Danielle Gallant has also seen success stories play out at the special care home she operates in uptown Saint John. Most days, she packs a lunch for 11 of her 16 residents who head out to jobs or to take part in community programs.

Laura Manor is a three-storey Victorian home with 16 private rooms. Gallant specializes in supporting people with addictions, mental health challenges and intellectual disabilities.

Her residents range in age from 19 to 76.

Laura Manor in Saint John has 16 private rooms. The special care home supports residents with mental health problems and intellectual disabilities, as well as those recovering from addiction. (Google Street View)

"The way I look at it is we are all different shapes and sizes," she said. "For the homes that are capable and able and willing, as long as there's a plan in place and a person is recovering, we could help."

Gallant and her staff are excited for one of their residents, who is preparing to move to another province to return to living with his family.

"It's pretty awesome," she said. "We're making sure that when he moves to that area that there's things in place for him and the resources are there for him when he goes there to continue his recovery."

Pilot project needed

With a growing number of homeless people, and a need for supportive housing, Seely, McLay and Gallant believe the New Brunswick government should take a close look at how special care homes can help.

Seely wants to see a "robust pilot project" that would start with consulting people who are living on the streets.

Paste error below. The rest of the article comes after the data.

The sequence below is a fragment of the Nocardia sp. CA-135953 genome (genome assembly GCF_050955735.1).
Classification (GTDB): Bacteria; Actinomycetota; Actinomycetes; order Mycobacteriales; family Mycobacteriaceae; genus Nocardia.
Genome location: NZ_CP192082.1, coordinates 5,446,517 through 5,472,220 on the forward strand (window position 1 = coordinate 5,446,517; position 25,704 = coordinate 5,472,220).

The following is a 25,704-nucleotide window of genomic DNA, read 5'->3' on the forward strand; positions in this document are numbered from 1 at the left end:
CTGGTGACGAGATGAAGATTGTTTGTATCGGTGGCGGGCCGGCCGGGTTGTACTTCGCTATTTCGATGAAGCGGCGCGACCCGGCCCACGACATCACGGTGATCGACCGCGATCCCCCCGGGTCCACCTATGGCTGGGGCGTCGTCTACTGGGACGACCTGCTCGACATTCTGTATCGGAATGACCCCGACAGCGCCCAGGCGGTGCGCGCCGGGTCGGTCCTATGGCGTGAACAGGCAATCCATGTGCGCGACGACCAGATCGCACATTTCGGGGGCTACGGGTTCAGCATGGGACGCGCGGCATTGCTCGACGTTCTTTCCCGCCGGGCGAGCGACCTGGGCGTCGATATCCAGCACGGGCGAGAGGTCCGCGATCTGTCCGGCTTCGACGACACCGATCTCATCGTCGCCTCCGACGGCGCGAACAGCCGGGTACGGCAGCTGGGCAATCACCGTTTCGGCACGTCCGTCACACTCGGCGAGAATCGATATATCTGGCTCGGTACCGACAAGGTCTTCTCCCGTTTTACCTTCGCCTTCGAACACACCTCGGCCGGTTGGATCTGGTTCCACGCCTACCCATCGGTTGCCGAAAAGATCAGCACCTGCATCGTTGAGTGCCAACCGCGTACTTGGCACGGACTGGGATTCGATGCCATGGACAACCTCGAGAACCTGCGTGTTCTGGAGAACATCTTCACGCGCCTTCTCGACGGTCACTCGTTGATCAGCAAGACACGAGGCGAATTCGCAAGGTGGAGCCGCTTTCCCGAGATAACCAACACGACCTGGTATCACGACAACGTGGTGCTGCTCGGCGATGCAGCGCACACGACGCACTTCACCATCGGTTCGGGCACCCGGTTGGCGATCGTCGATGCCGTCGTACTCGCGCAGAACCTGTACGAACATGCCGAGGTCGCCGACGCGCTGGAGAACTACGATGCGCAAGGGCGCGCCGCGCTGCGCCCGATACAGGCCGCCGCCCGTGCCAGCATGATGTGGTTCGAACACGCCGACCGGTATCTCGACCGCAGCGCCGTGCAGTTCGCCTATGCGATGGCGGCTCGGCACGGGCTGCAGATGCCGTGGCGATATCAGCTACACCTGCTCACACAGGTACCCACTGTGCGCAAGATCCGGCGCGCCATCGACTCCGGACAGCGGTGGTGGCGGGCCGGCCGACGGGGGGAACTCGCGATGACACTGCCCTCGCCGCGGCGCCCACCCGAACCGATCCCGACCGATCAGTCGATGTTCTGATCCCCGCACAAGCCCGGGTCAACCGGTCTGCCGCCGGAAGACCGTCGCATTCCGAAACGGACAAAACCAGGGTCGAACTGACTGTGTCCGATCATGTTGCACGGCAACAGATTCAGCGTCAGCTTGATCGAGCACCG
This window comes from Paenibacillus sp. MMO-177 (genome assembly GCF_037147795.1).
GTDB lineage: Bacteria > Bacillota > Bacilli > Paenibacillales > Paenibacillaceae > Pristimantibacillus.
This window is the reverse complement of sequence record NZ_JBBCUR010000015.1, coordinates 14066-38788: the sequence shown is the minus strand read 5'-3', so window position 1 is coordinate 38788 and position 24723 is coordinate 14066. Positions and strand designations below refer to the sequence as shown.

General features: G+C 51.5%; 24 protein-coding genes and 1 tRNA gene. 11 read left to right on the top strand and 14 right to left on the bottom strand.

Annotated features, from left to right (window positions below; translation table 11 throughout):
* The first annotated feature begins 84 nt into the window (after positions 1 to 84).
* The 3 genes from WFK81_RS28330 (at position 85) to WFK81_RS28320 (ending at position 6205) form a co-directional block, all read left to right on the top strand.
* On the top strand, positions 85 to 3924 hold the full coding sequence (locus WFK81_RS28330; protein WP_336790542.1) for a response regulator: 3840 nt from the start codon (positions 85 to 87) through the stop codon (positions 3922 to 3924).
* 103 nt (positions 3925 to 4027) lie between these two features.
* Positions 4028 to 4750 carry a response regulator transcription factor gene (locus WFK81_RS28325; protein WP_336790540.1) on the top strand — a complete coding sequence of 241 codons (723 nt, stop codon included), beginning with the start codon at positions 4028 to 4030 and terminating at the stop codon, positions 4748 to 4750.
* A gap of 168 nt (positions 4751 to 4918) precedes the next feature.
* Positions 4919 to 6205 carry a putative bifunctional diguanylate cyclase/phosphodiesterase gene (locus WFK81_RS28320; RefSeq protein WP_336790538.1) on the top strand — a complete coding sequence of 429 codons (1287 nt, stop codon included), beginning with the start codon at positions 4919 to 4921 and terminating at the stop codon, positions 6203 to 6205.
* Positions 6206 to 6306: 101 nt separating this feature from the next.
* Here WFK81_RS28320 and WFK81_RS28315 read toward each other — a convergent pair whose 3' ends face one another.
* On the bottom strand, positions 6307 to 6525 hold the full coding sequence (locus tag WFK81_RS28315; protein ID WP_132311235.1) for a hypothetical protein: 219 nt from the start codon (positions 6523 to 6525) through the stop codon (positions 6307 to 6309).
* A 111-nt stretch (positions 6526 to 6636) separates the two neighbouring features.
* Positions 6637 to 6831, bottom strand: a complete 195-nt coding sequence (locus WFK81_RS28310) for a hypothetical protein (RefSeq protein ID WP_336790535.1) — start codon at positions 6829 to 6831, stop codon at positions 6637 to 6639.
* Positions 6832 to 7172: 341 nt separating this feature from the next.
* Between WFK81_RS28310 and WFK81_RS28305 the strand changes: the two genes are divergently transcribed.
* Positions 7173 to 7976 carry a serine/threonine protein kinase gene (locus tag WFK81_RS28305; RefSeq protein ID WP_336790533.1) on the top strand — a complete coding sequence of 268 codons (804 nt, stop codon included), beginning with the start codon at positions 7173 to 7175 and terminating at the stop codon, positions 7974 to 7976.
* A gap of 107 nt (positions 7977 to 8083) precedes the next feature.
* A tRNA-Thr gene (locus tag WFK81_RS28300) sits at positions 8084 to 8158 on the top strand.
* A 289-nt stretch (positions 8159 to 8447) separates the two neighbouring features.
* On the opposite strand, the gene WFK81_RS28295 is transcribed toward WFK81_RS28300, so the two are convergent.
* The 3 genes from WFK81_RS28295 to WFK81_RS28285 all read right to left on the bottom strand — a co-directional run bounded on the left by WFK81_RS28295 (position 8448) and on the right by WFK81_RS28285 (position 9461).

"I think that would be a remarkable endeavour," she said. "When you really go to the people that are actually the ones that are experiencing these hardships, then you're going to know [what they need]."

She believes that by meeting with people who are in crisis, staff with the Department of Social Development and partners like special care homes could "try and build a basket of services" around them.

A large living space features a round wooden table in the middle, a mantel and a window with curtains.
Residents gather for meals prepared by operator Danielle Gallant at Laura Manor. Gallant says eating together is an important part of every day and her menu changes according to the season. (New Brunswick Special Care Home Association)

McLay said the biggest obstacle to admitting people who are living on the streets or in the shelters is a lack of addictions support for those who are in recovery.

"The thing that would absolutely help us the most to help those people is some sort of addictions counselling," she said. "If we just had that service for those people, it might prevent us from having to evict them."

McLay recently had to evict several residents who were using drugs. The heartbreaking part is they "end up back on the streets where they came from," she said. 

"Like that really makes my staff cry when that happens."

She would like to see the province provide funding so special care homes could afford to hire an addictions counselor, or make a counsellor available to homes like hers on a weekly basis.